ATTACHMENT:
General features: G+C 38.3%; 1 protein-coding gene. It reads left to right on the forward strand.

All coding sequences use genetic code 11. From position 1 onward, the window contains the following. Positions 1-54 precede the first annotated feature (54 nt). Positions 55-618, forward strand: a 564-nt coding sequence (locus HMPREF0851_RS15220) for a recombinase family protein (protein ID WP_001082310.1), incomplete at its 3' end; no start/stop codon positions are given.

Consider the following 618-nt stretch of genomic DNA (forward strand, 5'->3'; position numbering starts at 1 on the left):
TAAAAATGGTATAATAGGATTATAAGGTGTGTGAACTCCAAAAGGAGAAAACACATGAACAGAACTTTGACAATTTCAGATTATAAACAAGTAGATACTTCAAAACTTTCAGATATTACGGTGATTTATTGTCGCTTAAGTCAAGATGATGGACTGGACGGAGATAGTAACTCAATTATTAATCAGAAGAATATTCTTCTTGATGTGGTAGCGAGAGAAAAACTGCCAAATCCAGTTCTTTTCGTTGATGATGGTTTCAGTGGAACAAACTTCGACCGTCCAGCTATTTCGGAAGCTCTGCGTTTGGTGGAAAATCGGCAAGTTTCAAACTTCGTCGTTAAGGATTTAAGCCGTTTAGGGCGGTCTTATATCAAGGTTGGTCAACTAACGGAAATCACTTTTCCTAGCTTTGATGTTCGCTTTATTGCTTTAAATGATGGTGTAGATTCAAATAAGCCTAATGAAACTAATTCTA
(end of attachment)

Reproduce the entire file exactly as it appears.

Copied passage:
General features: G+C 38.3%; 1 protein-coding gene. It reads left to right on the forward strand.

All coding sequences use genetic code 11. From position 1 onward, the window contains the following. Positions 1-54 precede the first annotated feature (54 nt). Positions 55-618, forward strand: a 564-nt coding sequence (locus HMPREF0851_RS15220) for a recombinase family protein (protein ID WP_001082310.1), incomplete at its 3' end; no start/stop codon positions are given.

Consider the following 618-nt stretch of genomic DNA (forward strand, 5'->3'; position numbering starts at 1 on the left):
TAAAAATGGTATAATAGGATTATAAGGTGTGTGAACTCCAAAAGGAGAAAACACATGAACAGAACTTTGACAATTTCAGATTATAAACAAGTAGATACTTCAAAACTTTCAGATATTACGGTGATTTATTGTCGCTTAAGTCAAGATGATGGACTGGACGGAGATAGTAACTCAATTATTAATCAGAAGAATATTCTTCTTGATGTGGTAGCGAGAGAAAAACTGCCAAATCCAGTTCTTTTCGTTGATGATGGTTTCAGTGGAACAAACTTCGACCGTCCAGCTATTTCGGAAGCTCTGCGTTTGGTGGAAAATCGGCAAGTTTCAAACTTCGTCGTTAAGGATTTAAGCCGTTTAGGGCGGTCTTATATCAAGGTTGGTCAACTAACGGAAATCACTTTTCCTAGCTTTGATGTTCGCTTTATTGCTTTAAATGATGGTGTAGATTCAAATAAGCCTAATGAAACTAATTCTA